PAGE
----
PrintPrint © 2004 MLB Advanced Media, L.P. All rights reserved.

Indians pitcher wounded by bullet
09/30/2004 6:45 PM ET
MINNEAPOLIS -- Kyle Denney's go-go boots were made for walkin'. But they might have also prevented the Indians right-hander from suffering a serious gunshot wound.

Denney was wearing the knee-high boots -- along with a blonde wig and a red USC cheerleader's outfit -- as part of an annual initiation ritual for Tribe rookies after the team's 5-2 win over the Royals on Wednesday night. The ritual carried over from Kauffman Stadium to the team's two buses, which motored toward Kansas City International Airport.

The bus Denney was traveling in was on a ramp between Interstates 435 and 70, at around midnight ET, when a bullet pierced the passenger side and struck Denney's right calf.

He initially thought a firecracker had gone off.

"In the sense of it being rookie initiation night, I thought it was just another prank," Denney said Thursday. "I thought it was somebody throwing a firecracker or something. It felt like it had hit me and just kind of blown up."

Denney's calf began to sting. He reached down and felt a dime-sized hole in his right boot. When he pulled his finger away, he found it streaked with blood.

Denney, the only person injured in the incident, called out to team trainers Lonnie Soloff and Rick Jameyson, who rushed over and checked out his leg.

"I was bleeding a little bit, but the trainers got that down," Denney said. "Rick was feeling with it and felt something hard in there. Then Lonnie went over and got some gloves, came back and, just like a pimple, he popped it out."

The bullet was rather easy to pop out -- the go-go boot Denney was wearing might have prevented more serious damage.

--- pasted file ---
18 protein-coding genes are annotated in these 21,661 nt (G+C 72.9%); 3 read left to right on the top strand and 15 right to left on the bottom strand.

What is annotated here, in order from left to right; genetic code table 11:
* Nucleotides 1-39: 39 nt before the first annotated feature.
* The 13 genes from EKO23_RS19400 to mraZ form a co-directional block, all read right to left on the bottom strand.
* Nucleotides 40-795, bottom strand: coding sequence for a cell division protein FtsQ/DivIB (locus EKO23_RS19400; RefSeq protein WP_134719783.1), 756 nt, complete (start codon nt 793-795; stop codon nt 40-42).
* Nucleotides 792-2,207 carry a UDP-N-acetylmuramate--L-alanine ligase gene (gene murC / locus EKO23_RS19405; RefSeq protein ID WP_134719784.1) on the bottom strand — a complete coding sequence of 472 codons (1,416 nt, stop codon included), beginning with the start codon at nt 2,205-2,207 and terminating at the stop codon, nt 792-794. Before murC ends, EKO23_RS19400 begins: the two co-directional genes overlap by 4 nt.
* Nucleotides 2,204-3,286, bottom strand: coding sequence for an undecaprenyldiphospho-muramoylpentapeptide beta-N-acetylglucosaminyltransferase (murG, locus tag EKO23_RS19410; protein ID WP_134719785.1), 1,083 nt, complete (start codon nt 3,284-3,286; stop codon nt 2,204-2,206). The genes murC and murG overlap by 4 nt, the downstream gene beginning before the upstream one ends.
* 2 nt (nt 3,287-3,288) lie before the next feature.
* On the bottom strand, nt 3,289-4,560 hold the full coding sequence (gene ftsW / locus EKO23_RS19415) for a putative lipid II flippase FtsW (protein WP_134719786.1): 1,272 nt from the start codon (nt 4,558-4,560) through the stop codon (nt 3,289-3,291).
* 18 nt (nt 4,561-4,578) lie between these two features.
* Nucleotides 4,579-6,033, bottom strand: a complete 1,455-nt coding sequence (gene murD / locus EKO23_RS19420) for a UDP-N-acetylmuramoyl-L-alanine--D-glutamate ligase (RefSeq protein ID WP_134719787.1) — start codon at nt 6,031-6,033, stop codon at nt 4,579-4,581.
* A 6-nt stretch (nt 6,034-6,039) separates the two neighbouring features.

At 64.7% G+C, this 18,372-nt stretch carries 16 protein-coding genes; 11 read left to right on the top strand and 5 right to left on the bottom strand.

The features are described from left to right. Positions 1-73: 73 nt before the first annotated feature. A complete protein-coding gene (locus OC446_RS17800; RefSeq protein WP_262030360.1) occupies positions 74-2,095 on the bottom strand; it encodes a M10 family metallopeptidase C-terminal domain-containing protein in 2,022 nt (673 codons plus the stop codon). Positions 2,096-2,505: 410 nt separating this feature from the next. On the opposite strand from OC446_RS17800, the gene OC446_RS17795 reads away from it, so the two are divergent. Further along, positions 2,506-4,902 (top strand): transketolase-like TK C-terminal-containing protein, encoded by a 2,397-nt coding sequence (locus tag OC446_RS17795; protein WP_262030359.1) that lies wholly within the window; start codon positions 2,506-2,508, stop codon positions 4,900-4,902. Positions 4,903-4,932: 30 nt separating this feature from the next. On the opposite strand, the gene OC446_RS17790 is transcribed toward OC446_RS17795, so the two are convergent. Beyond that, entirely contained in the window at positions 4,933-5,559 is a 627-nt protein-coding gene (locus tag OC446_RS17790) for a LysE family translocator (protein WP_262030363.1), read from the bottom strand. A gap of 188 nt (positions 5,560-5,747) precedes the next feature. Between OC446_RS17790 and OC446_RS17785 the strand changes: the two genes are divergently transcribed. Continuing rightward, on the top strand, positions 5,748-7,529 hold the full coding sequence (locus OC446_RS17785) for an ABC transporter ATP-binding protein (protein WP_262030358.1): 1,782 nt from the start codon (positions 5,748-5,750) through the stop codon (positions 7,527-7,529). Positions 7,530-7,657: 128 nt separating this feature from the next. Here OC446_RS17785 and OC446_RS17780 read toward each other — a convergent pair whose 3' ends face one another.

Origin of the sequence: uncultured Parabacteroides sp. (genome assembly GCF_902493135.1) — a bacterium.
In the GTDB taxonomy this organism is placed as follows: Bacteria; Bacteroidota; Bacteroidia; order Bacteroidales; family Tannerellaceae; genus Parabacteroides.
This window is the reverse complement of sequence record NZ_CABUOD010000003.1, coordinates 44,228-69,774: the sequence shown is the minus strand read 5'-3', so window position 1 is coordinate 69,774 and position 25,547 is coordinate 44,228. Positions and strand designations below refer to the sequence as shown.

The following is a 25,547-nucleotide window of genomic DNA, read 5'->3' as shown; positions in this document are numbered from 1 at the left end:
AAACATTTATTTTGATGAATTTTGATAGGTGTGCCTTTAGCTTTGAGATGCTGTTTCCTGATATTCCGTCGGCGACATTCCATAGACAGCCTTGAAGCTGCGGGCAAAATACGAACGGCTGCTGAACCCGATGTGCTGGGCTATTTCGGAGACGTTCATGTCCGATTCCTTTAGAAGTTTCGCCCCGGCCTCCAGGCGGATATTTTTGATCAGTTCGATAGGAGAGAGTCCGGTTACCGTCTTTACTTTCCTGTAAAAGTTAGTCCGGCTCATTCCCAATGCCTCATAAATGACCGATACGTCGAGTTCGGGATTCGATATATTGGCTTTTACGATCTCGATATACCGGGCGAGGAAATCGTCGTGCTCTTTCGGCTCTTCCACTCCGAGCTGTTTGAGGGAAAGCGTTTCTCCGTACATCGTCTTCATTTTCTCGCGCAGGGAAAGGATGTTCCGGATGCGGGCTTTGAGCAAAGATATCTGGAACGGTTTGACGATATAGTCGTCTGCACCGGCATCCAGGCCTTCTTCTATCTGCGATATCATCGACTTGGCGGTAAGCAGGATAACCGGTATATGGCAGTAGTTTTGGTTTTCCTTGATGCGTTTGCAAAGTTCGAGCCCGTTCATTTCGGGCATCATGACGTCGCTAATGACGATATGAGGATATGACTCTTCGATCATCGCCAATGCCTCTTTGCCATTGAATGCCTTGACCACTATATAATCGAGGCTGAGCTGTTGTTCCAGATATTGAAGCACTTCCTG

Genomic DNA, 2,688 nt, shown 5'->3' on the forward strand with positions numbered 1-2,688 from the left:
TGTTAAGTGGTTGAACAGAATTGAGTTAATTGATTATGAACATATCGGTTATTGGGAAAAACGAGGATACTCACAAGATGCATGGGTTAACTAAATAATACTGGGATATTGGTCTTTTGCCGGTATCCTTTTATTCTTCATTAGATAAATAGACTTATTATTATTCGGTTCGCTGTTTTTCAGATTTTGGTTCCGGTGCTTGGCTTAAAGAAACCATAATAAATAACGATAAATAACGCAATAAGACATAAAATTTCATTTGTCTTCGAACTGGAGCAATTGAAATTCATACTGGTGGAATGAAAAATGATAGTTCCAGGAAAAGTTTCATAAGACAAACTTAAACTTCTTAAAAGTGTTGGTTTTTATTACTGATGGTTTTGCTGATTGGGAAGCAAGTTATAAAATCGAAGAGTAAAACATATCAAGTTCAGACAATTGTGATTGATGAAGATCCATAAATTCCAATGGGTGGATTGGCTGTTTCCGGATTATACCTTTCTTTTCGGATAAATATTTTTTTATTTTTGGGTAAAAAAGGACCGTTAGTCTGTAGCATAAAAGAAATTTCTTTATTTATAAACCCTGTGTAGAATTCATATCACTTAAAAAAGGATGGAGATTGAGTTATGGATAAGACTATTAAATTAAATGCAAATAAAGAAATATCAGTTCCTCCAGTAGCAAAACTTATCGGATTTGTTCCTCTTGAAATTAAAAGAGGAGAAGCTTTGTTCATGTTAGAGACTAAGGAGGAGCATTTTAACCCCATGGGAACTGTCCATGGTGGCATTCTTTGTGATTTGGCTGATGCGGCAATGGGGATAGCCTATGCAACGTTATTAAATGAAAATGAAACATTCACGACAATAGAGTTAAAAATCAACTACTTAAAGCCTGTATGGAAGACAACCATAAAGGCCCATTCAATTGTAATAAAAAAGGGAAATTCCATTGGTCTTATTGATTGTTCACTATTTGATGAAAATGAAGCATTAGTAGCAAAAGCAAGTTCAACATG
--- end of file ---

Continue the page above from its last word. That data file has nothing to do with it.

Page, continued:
"It was just one of those things," Denney said. "It was a pretty thick boot. Obviously, going through the bus probably slowed it down quite a bit, then going through [the boot] had to slow it down some more. If I had had my regular suit on, who knows how far it would have gone in?"

The bus continued its trek toward the airport, where the Kansas City Police Department began investigating the incident. As of Thursday afternoon, no suspects had been named.

"It appears that [the shooting] was a random incident," Royals team spokesman Aaron Babcock said. "So it would appear this would not be a case of the Indians being a target, from what the police have indicated to us."

Airport paramedics transferred Denney, who had started and picked up a no-decision against the Royals earlier that night, to St. Luke's Northland Hospital in Kansas City. He was treated and released by 3:45 a.m. ET.

Denney, who rejoined his teammates in Minneapolis on Thursday, said he remained calm throughout the ordeal.

"I felt very at ease with it," he said. "Yeah, I got shot, but it wasn't like it hit me in the chest or the neck."

Denney's parents, who had attended the game in Kansas City and were en route to their home in Oklahoma at the time of the incident, were a little more concerned when their son called and told them what happened.

"I called my mom, because I didn't want her to find out on TV," Denney said. "I told her, 'Just relax, and it's not as bad as it seems.' She took it really well at first, then she called 20 minutes later. I guess it sunk in what had happened. My dad called about 5:30 a.m., and my cell phone's been going crazy ever since."

Denney, a September callup from Triple-A Buffalo who went 1-2 with a 9.56 ERA in four starts for the Indians, was not scheduled to pitch in any of the Tribe's three remaining games against the Twins.

He said the only time he's felt pain since the incident came when he showered Thursday morning and water seeped into the wound. He did not receive any stitches.

The 27-year-old Denney took the incident in stride.

"I've joked about it afterward," he said. "'Oh, what'd you do today? I got shot.'"

But the seemingly random shooting did have Denney thinking about how much worse it could have turned out.

"I was fortunate enough that it didn't ricochet and go up," he said. "It struck somebody in the leg instead of somewhere more fatal. I just want [the shooter or shooters] to have an idea of what they're doing. If it had been a child [in the bus], it would have been terrible."

While police continued to look into the matter, Denney tried to go back to his normal routine.

"It's been a strange 12 hours," he said.

This story was not subject to the approval of Major League Baseball or its clubs.

Indians Homepage   |